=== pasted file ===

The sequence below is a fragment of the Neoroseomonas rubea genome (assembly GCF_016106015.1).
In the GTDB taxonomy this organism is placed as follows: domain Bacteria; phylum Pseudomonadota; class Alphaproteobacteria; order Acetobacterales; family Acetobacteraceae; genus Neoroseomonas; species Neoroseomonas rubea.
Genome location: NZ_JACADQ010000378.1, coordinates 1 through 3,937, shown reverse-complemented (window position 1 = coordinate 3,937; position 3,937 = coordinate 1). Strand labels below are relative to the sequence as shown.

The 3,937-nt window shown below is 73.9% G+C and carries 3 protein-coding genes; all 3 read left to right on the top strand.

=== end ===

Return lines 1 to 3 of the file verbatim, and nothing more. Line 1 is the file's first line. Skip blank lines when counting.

The sequence below is a fragment of the Neoroseomonas rubea genome (assembly GCF_016106015.1).
In the GTDB taxonomy this organism is placed as follows: domain Bacteria; phylum Pseudomonadota; class Alphaproteobacteria; order Acetobacterales; family Acetobacteraceae; genus Neoroseomonas; species Neoroseomonas rubea.
Genome location: NZ_JACADQ010000378.1, coordinates 1 through 3,937, shown reverse-complemented (window position 1 = coordinate 3,937; position 3,937 = coordinate 1). Strand labels below are relative to the sequence as shown.